The Security of Knowing Who's Who

The Perpetual Newbie - Log Entry #5.2

This article first appeared on

An earlier version of this article appeared early in Feb 00. Some corrections, a little judicious editing and better organization will hopefully result in something better for you, the reader.

Recently, I found myself without an application login component. Forced by circumstances to create one for at least temporary utilization, I found the experience interesting enough that I thought I'd take a run at writing an omnibus article for my fellow newbies. Beware a temporary segue a little farther down!

A login form isn't always the sign of a programming paranoid. Honestly, I use the login form to find out who's using the application so that I can tag entries and edits with an identifier. If you need strong security at the component or menu level, leave now and check out full-fledged systems like the UIL Security System. But if you run a single app with a few users you want to differentiate, or if you want to have a 'little security,' read on.

Readers will remember that I tend to buy my solutions rather than re-invent them. For security and a quite nifty login form, I preferred Kalliopi's SecurityGuard system. While using Delphi 3, I found it to be quick to install, easy to run and quite powerful. Unfortunately, there's no Delphi 5 version of it. Although I would have been be first in line when it came out, my latest information is that it will never happen. Sooooo, I had to have a login system that took advantage of the major things I had come to expect from SecurityGuard. It had to have a login screen and a means of extracting information about the user's security levels and other miscellaneous info, such as preferences (I could do this through INI/Registry files, but it's just SO much easier to put it into the security table, since some users migrate from computer to computer).

Given my temporary need for a login, I decided to limit my ambitions and work on just getting the name and security level info into the application. I started with the design of the security table, which I call PAZWORDZ. That table should include a field for user name (keyed), the password and any other information you deem appropriate.

SEGUE: Naming Fields

In creating your own version of a security table, but whatever name, consider one caveat. Do not abuse your right to name fields whatever you want. Many years ago, I was part of the first operation to combine Paradox for DOS, Interbase and peer-to-peer networking. Borland said it couldn't be done at the time, but we did ... after we fixed a whole raft of naming issues.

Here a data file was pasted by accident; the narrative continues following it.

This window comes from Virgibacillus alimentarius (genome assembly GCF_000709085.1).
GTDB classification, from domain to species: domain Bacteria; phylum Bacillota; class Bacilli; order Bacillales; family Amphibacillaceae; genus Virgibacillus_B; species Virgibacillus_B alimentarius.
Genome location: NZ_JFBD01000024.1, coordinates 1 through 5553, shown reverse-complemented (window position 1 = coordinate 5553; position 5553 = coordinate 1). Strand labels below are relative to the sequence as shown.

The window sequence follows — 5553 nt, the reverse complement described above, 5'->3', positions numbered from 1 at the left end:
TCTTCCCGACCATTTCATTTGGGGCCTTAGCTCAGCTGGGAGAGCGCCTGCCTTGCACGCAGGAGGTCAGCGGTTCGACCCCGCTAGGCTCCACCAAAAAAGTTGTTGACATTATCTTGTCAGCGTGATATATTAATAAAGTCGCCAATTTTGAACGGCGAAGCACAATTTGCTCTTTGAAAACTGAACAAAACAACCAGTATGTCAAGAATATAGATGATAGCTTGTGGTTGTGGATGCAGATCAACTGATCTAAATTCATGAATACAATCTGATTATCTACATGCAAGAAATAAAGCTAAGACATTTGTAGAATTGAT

I discovered then, that spaces, underscores and punctuation are EVIL, EVIL, EVIL in field names. Like everybody else at the time, I was thrilled to throw off the yoke of limited dBase names and loved Paradox's ability to use names that ran on and on and on and on. It was the equivalent of a new desktop publishing user finding out about fonts and their abundance. Or when those first-time W95 users discovered the end of 8.3 filename tyranny. They went bananas. For me, it was field names. My major crime was field names like Telephone# or Customer's Reasons. Interbase hated THOSE names. So, we redid the structure of the Paradox databases and then went though the program code (several tens of thousands of lines) finding and replacing those names. NEVER again.

Well, never is a long time. When I was first building my security tables, I used simple names for fields. Without any thought, I made the user's name field NAME. Starting date became DATE. There were a few other misdemeanors, but you get the drift. These field names didn't bite me until I needed to use some SQL. Then, the names became the cause for extra effort. If the field name looks like a likely property name, or even MIGHT be like a property name, CHANGE IT!. Do it now, in the creative stage, and you will be much happier later. Make it UserName and StartDate. If you don't want case-sensitive fields, then make sure you auto-cap the name and password fields. Finally, don't forget to password protect the final product and to record the password. It's an oversight I've been guilty of.


In making myself a Login form. I started with the Delphi Password form. I copied the label and edit box for the password to create a label for the user name and edit box. Some jockeying of the labels, boxes and buttons gave me the traditional login form with the user name edit box over the password edit box, overtop the OK and CANCEL buttons. The edit boxes were both set to uppercase, as I was using all upper case for names and passwords in the security table. If you want to go the extra step of having case-sensitive identifiers, then don't do that. I put a datasource and table component connected to Pazwordz on the form. As a final touch, I decided to include an image, with my logo in it and the label "An Idea Mechanic App." You could include a generic image, a company specific image or nothing at all.